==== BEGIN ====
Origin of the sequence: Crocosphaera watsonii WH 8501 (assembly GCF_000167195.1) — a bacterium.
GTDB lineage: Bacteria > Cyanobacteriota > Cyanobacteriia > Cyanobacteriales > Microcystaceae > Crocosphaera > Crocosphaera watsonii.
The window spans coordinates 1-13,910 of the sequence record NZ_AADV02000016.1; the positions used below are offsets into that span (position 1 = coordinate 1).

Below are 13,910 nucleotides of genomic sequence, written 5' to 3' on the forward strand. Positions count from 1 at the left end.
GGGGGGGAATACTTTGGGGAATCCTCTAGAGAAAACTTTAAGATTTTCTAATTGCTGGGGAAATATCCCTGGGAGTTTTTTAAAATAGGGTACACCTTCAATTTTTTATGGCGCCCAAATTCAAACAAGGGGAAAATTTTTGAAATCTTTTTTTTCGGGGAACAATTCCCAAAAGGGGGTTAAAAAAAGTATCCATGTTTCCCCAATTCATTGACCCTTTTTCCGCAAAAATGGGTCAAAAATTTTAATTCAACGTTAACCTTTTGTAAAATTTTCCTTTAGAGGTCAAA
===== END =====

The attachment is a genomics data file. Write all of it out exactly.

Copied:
Origin of the sequence: Crocosphaera watsonii WH 8501 (assembly GCF_000167195.1) — a bacterium.
GTDB lineage: Bacteria > Cyanobacteriota > Cyanobacteriia > Cyanobacteriales > Microcystaceae > Crocosphaera > Crocosphaera watsonii.
The window spans coordinates 1-13,910 of the sequence record NZ_AADV02000016.1; the positions used below are offsets into that span (position 1 = coordinate 1).

Below are 13,910 nucleotides of genomic sequence, written 5' to 3' on the forward strand. Positions count from 1 at the left end.
GGGGGGGAATACTTTGGGGAATCCTCTAGAGAAAACTTTAAGATTTTCTAATTGCTGGGGAAATATCCCTGGGAGTTTTTTAAAATAGGGTACACCTTCAATTTTTTATGGCGCCCAAATTCAAACAAGGGGAAAATTTTTGAAATCTTTTTTTTCGGGGAACAATTCCCAAAAGGGGGTTAAAAAAAGTATCCATGTTTCCCCAATTCATTGACCCTTTTTCCGCAAAAATGGGTCAAAAATTTTAATTCAACGTTAACCTTTTGTAAAATTTTCCTTTAGAGGTCAAA